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When you think of puppies, chances are the image of a fuzzy, warm, playful bundle of tiny little dogs comes to mind. They tumble over each other, tripping on their over-sized feet. They snuggle up together in one precious little mound of fur, snoozing away the hours. They are just. Plain. Adorable.
Rarely do we associate puppies with, well, worms–but maybe we should, if we want to be responsible puppy parents. While irresistibly cute, puppies are also lots of work and responsibility, and they have special health needs when they’re young. One of the most crucial necessities is dewormer. Almost all dogs contract worms at some point in their lives–usually during puppyhood. Taking your puppy to the vet to begin a prescribed dewormer regimen is crucial to his health.
Why and How Puppies Get Worms
Unfortunately, worms are simply a fact of life for most puppies. Often, they are born infected with them because their mother is infected. Sometimes, puppies also contract worms as a result of drinking their infected mother’s milk, which could contain the larvae. Even with a healthy mother, a puppy born free of worms is likely to contract them by eating a small animal infected with worms, or by ingesting feces containing worms or worm larvae.
Symptoms of Worms
One reason worms are such a problem for puppies it that they often show no signs of being infected. Worm larvae can be dormant in the puppy for a long time, so beginning a dewormer regimen early on is very important, regardless of whether or not you think the puppy is infected.
While many puppies may never exhibit symptoms of worms, here are some signs you can look for:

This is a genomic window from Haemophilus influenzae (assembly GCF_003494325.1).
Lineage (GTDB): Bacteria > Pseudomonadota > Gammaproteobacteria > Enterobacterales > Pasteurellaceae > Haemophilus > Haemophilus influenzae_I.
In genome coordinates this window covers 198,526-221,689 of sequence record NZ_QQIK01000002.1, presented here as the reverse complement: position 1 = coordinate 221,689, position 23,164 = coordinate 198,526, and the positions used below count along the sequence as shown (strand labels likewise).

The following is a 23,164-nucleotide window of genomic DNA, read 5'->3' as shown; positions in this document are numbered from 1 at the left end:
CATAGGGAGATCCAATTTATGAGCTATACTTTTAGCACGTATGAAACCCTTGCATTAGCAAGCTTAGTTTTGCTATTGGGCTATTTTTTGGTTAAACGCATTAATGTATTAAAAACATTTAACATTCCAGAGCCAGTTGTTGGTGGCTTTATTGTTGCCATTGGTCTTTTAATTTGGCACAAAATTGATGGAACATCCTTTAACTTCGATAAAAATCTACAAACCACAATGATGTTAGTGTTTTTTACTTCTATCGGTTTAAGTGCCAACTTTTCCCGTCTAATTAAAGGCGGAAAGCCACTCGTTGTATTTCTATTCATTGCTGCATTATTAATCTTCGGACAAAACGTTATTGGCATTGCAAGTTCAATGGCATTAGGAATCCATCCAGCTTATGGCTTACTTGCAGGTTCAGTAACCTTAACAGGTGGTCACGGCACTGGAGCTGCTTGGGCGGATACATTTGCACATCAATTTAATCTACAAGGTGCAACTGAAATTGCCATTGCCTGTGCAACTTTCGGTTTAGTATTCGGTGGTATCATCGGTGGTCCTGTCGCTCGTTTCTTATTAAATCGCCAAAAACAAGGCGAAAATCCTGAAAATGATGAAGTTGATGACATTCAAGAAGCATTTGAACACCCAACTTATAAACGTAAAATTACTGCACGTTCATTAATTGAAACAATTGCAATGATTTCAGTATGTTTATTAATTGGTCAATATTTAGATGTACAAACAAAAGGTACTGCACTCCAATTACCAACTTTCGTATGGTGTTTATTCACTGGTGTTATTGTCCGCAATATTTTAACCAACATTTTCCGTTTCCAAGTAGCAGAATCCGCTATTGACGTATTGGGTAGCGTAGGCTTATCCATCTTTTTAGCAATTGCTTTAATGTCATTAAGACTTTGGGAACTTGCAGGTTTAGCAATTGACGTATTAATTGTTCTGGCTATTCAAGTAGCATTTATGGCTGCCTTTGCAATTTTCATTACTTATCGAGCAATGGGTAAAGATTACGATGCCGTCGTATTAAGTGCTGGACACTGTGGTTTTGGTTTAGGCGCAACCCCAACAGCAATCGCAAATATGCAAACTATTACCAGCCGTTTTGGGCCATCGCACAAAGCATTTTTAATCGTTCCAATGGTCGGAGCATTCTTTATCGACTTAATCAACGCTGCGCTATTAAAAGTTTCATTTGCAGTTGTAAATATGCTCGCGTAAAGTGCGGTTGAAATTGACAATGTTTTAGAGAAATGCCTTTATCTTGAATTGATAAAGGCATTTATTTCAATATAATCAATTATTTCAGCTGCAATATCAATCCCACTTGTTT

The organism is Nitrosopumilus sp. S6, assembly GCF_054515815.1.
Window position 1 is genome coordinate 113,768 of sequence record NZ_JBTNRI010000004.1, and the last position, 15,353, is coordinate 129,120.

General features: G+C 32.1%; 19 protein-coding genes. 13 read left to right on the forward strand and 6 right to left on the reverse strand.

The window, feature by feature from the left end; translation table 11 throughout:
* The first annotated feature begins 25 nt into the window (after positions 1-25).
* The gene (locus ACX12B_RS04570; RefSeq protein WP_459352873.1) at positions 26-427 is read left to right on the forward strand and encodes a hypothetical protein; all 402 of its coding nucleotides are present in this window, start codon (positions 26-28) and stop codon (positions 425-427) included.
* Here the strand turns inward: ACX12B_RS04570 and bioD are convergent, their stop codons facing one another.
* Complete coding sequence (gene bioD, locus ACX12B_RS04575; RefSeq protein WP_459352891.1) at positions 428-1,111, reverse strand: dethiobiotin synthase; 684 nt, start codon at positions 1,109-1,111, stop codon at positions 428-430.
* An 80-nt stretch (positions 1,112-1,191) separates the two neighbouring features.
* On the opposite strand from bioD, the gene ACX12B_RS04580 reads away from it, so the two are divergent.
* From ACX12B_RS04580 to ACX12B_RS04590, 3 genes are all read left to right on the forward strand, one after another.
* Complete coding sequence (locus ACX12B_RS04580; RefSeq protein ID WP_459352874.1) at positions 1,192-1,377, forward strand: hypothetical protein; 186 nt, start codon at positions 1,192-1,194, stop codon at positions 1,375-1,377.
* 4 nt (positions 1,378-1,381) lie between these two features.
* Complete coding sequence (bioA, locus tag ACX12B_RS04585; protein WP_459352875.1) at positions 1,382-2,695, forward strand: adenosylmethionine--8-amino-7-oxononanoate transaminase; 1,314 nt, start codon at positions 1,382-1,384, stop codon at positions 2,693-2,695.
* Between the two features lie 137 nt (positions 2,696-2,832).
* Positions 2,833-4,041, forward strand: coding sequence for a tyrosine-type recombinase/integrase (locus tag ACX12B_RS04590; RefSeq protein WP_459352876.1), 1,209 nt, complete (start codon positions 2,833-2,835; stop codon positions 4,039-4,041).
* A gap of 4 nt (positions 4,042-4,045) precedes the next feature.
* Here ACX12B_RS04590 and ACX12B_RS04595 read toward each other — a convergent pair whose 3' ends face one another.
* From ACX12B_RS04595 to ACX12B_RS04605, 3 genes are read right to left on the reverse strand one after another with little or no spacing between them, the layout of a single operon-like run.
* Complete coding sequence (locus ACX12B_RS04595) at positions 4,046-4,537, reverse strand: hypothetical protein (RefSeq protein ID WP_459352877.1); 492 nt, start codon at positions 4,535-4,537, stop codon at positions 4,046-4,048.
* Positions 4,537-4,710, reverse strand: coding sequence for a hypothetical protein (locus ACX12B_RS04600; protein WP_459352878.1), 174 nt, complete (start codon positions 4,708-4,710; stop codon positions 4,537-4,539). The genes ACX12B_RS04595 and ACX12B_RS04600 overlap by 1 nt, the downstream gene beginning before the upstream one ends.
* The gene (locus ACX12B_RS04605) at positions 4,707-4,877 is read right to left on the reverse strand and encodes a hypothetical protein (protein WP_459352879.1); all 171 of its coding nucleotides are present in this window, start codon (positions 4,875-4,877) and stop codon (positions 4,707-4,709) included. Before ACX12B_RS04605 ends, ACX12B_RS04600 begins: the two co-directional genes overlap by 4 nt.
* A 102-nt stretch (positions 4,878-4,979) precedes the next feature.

- You may see worms in your puppy’s excrement if he is infected with roundworm or tapeworm; however, hookworm and whipworm will not be visible.
- You may see worm’s in your puppy’s vomit.
- A significant infection may manifest in your puppy’s belly appearing.
- Your puppy may suffer from diarrhea, vomiting, or weight loss.
- Your puppy’s coat may appear dull.
- If the worms have managed to infect his lungs, your puppy may cough.
- Your puppy may seem lethargic.
- You may notice a change in your puppy’s appetite. Some worms may make a puppy hungrier, though he won’t appear to gain any weight. Other types of worms may cause a puppy to feel poorly, and thus lose his appetite.
- Your puppy may be scratching more often.
- You may see worms in your puppy’s fur and on his skin.
Why Worry about Worms?
There are many reasons to be concerned about your puppy’s potential for becoming infected with worms. A worm infection can severely damage a dog’s health, compromising the healthy functioning of his internal organs. Complications from worms can cause your dog to lose consciousness, and can even become fatal.
Additionally, your puppy is not the only creature prone to worms. People can get worms, too. For the health and welfare of all those in your household–canine and human alike–your puppy should be dewormed.
Getting Rid of Worms
The dewormer you use depends on the type of worm you need to prevent or vanquish. Regardless, during your dog’s puppyhood, each regular visit to the veterinarian should include the necessary dewormer as prescribed by your veterinarian. Prescription dewormers are the safest, most accurate, and most effective means of getting rid of worms in your puppy, so always consult your veterinarian as opposed to attempting the job yourself.
While your puppy should be put on a dewormer regimen no matter what, there are ways to prevent him from contracting worms if he does not have them, or after you have succeeded in getting rid of them. Here are some tips for helping keep Rufus worm-free:
- Closely monitor Rover when he visits the dog park and when on walks to reduce the chance of his consuming other animals’ feces.
- Regularly check Clifford’s excrement for worms or larvae.
- Begin a deworming regimen when Rufus is a puppy. Always check with your vet first, and never mix dewormers.
- Pick up after Bingo in your yard at least weekly. A scooper like the one below can make this task less arduous.
NEW Complete Poo Pack | Pooper Scooper, Poop Bags, and Pet Dog Waste Bag Holder (Blue)
Knowing When to Visit the Vet
If you know your dog has worms, visit your veterinarian for a prescription dewormer. Ideally, a dewormer regimen will begin when your puppy is just 2-3 weeks old, and your veterinarian will continue to check your dog for worms two to four times a year.